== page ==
They are also twice as likely as white people to live in poverty, more likely to have lower-paid jobs, and more likely to live in densely-populated areas of cities and towns which may put them at higher risk of catching the coronavirus.
Mr Hancock said of the PHE report: 'This is very timely work. People are understandably angry about injustices and as Health Secretary I feel a deep responsibility because this pandemic has exposed huge disparities in the health of our nation.
'It is very clear that some people are significantly more vulnerable to Covid-19 and this is something I'm determined to understand in full and take action to address.'
He added: 'Black lives matter, as do those of the poorest areas of our country which have worse health outcomes, and we need to make sure all of these considerations are taken into account, and action is taken to level-up the health outcomes of people across this country.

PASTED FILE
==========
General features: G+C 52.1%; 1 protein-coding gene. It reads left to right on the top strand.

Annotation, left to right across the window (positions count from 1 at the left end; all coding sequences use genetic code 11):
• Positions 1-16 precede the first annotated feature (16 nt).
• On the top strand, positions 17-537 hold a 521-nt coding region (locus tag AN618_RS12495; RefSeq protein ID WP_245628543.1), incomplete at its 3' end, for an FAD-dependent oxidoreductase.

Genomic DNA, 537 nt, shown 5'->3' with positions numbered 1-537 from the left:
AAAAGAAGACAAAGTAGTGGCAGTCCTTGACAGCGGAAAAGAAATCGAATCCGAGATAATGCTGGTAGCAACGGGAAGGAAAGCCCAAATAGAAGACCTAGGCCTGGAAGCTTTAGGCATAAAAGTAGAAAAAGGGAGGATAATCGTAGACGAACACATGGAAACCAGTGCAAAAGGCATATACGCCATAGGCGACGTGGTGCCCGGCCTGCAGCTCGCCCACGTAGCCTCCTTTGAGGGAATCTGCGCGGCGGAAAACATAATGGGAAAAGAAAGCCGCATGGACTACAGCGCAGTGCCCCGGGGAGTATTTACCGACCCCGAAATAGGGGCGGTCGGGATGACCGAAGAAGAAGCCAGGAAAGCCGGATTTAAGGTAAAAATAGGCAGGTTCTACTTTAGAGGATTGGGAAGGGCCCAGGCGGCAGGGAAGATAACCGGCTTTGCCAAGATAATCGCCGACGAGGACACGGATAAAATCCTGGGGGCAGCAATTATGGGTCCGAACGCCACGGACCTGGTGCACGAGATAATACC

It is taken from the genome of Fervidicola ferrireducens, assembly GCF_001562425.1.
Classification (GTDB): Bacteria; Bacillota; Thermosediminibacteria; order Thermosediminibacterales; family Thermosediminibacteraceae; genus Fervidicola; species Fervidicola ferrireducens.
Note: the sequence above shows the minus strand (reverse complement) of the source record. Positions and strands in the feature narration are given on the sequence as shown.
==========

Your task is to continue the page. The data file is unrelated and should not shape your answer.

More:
'Because there's no more important levelling-up than the levelling-up of your life expectancy and the quality of health with which you live that life.'
Shadow Health and Social Care Secretary Jonathan Ashworth said in Parliament: 'We've always known that there was a social gradient in health - the poorest and most deprived have inequality in access to health care and an inequality in health outcomes.
'What [Mr Hancock] has confirmed today is that Covid thrives on inequalities.
'Yes, indeed, black lives matter but it is surely a call to action that black, Asian and minority ethnic people are more likely to die from Covid and more likely to be admitted to intensive care from Covid.'
According to data from the Office for National Statistics, black men and women are four times more likely to suffer a coronavirus-related death than white people.
Age: Older people are more likely to die with Covid-19
PHE's report found that someone's age was the single biggest factor that made them more likely to die with Covid-19. The older someone is, the higher their risk of dying.
They were also more likely to be diagnosed because their risk of severe disease was higher, meaning they were more likely to end up in hospital and therefore get tested.